Some of the panellists were of the view that the best way the youth can influence the world is by pursuing their goals and aspirations in life.
The more kids get interested in things and learn about things; they influence the members who are close to them. It doesn't matter how old you are, if you have a positive image, start now, no matter how small. — Brady Anderson from Canada
Youth Inclusion in Policy Making and the Y7 Summit 2023 Japan
Youth Inclusion in Policy Making
Representatives from G7/G20 Youth Japan were also in attendance at the event. They are members of a non-profit organization that aims to contribute to the world and Japanese society by further increasing their motivation and interest in solving international problems and delivering their voices to diplomacy. Educating the audience on the works of the G7/G20 Youth Japan, Ms Momoka Narasaki said there was the need for policy recommendations from a youthful perspective which they noted was scarce.
Youth inclusion in policymaking is very important. Unfortunately, youth participation is scarce and gender diversity is not fully utilized in policymaking. We need to diversify the voices of the youth in policymaking. — Ms. Momoka Narasaki
To diversify the voices of the youth in Japan and make their voices heard, the G7 delegation said they have held events on international issues for high school students in Japan.
Ms. Yuri Okura a co-representative of the G7/G20 Youth Japan gave an overview of the achievements of [Y7 Summit 2023 Japan] held in early April and the delegation's visit to Hiroshima. She explained that the hands-on observations, including dialogues with atomic-bomb survivors, gave the delegation a completely different feeling from the preliminary knowledge they got about Hiroshima through books. The data they gathered from their visit was included in a communiqué handed to the Japanese Prime Minister Fumio Kishida as a proposal.
Y7 Summit 2023 Japan
Speaking on the Y7 Summit 2023 Japan which was held on 9 April 2023, Ms. Narasaki said the event brought the voices of the youth to policymakers based on the discussions at the Summit.
They explained that during the Summit, nationals from G7 countries living in Hiroshima were invited to share their opinions on international issues and discuss policy proposals. The main agenda of the Summit according to them was based on Economic Resilience, Digital Innovation and Transformation, Climate and Environment, Global Health and Happiness, and Peace and Security.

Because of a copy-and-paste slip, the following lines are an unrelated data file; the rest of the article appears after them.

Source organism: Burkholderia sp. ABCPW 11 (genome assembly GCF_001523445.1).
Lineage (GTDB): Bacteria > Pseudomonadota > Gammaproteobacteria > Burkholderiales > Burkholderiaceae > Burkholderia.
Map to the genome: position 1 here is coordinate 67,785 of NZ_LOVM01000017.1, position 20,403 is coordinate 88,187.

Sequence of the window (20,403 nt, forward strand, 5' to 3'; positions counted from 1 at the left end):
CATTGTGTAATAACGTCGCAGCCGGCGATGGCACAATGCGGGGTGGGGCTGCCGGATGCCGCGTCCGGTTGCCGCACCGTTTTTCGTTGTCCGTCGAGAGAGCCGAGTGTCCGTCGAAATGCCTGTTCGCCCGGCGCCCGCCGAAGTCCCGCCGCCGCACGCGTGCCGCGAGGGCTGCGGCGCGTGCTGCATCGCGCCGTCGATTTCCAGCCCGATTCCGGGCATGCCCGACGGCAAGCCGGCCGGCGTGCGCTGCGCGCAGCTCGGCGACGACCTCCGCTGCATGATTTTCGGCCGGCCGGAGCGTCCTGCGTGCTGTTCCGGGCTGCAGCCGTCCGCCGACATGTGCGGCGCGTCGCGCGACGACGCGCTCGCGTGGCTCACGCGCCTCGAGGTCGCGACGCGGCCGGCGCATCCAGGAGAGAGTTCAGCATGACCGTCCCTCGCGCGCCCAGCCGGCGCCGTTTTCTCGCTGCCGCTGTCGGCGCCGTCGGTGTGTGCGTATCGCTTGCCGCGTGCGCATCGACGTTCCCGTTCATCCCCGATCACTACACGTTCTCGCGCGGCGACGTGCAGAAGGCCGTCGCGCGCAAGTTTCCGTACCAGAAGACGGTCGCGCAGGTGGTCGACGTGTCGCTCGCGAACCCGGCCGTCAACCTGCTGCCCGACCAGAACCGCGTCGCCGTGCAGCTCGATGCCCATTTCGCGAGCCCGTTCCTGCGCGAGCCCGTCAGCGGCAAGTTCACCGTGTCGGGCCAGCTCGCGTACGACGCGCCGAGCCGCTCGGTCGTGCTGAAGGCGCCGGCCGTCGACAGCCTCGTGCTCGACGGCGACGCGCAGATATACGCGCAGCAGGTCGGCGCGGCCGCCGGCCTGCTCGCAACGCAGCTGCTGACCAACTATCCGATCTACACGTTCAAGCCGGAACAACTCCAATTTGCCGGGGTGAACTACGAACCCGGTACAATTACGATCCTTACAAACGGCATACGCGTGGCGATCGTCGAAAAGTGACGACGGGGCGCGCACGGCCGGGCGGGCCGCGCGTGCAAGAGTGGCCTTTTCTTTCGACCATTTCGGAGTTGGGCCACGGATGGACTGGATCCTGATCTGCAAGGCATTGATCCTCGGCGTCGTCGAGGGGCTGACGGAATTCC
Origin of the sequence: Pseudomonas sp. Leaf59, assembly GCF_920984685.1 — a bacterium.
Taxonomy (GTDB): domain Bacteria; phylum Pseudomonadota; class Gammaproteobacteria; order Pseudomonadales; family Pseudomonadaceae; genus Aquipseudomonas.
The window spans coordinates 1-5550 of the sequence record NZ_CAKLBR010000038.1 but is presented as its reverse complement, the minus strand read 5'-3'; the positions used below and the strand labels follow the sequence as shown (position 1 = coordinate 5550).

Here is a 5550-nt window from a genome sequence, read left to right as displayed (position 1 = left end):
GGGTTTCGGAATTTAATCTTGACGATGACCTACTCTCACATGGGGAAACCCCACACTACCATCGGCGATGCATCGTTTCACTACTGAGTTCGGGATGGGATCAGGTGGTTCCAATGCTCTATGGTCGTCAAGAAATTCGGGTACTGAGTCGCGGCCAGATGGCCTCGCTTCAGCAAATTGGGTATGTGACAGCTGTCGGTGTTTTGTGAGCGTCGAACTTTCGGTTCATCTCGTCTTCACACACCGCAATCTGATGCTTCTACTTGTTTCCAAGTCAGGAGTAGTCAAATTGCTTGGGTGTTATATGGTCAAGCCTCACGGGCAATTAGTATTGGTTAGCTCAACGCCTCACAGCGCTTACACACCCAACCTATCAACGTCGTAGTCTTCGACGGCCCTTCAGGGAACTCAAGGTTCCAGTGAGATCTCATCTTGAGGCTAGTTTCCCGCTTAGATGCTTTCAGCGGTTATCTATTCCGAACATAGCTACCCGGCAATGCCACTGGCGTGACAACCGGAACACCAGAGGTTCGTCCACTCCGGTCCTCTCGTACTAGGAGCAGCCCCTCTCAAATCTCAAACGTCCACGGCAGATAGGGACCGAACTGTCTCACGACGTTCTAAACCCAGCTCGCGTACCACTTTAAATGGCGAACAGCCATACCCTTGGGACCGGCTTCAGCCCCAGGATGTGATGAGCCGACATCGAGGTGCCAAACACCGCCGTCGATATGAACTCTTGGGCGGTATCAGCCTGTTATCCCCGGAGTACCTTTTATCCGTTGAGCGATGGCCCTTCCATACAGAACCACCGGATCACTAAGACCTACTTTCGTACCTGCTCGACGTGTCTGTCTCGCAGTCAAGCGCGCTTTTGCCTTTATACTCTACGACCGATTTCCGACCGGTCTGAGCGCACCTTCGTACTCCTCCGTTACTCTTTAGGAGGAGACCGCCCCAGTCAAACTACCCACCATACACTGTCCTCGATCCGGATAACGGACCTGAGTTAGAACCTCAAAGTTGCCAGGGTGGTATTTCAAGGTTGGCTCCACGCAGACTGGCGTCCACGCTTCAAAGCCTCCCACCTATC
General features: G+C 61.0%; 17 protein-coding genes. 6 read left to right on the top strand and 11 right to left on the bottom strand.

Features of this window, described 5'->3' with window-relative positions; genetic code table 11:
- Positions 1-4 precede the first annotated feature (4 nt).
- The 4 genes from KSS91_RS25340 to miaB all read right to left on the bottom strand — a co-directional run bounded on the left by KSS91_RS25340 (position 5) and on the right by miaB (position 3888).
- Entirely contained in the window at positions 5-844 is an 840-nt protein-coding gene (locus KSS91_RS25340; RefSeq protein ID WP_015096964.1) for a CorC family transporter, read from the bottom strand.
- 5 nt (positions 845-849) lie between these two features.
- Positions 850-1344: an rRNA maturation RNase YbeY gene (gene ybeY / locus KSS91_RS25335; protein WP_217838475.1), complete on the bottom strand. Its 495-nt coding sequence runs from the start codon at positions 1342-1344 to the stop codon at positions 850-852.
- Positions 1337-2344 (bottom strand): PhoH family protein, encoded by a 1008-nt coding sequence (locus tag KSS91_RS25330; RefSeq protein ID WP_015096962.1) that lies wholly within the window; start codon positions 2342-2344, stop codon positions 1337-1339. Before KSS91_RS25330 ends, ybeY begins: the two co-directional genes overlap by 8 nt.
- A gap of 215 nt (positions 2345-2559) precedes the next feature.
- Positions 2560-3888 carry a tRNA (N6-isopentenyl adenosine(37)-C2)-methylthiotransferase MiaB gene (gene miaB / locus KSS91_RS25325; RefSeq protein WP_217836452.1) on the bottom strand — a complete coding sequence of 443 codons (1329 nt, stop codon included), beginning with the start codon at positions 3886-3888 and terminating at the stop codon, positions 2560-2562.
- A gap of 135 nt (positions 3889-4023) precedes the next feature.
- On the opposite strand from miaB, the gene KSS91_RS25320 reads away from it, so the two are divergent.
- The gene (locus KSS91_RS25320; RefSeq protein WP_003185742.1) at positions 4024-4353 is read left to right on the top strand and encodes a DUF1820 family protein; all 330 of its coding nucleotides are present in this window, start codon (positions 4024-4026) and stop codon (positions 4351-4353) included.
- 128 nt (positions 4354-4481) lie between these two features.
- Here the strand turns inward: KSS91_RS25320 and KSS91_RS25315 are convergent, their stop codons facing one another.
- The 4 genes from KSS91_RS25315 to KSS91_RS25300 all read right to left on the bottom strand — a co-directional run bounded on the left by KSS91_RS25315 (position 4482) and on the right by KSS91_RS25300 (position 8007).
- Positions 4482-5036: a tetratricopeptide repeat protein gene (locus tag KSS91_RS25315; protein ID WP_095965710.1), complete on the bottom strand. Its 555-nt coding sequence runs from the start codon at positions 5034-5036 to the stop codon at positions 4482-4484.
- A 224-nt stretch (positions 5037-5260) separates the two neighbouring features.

Mr Shigeki Sasaki, Director of the UNITAR Association, closed the session by thanking the panellists for honouring the invitation to participate in the youth dialogue and for holding fruitful discussions. He also thanked the participants for their attendance. He called on everybody to be leaders and pioneers of positive change in their various fields.
The panellists of the Voice of the Youth:
- Adeline Le Mette, artist and art gallery director (France)
- Arnaldo Andrea Angiulli, PhD candidate, Hiroshima University (Italy)
- Brady Anderson, assistant language teacher (Canada)
- Daisy Whitby, Hiroshima University administrator and peace activist (UK)
- Issa Souther, student, Takeda High School (US)
- Luca Denser, translator (Germany)
- Niho Ishibashi, student, Eikei University (Japan)
The United Nations Institute for Training and Research (UNITAR) is a dedicated training arm of the United Nations. In 2021, UNITAR trained 370,139 learners around the world to support their actions for a better future. In addition to our headquarters in Geneva, we have offices in Hiroshima, New York, Bonn and various networks around the world.
One of the eight divisions of UNITAR, the Division for Prosperity, based in the Hiroshima Office and Geneva Headquarters, seeks to shape an inclusive, sustainable and prosperous world. World-class learning and knowledge-sharing services on entrepreneurship, leadership, finance and trade, digital technologies, and nuclear disarmament and non-proliferation are offered. We empower individuals from developing countries – especially women and young people – to address inequalities. Our alumni are making a difference in least-developed countries, countries emerging from conflict, and small-island developing states.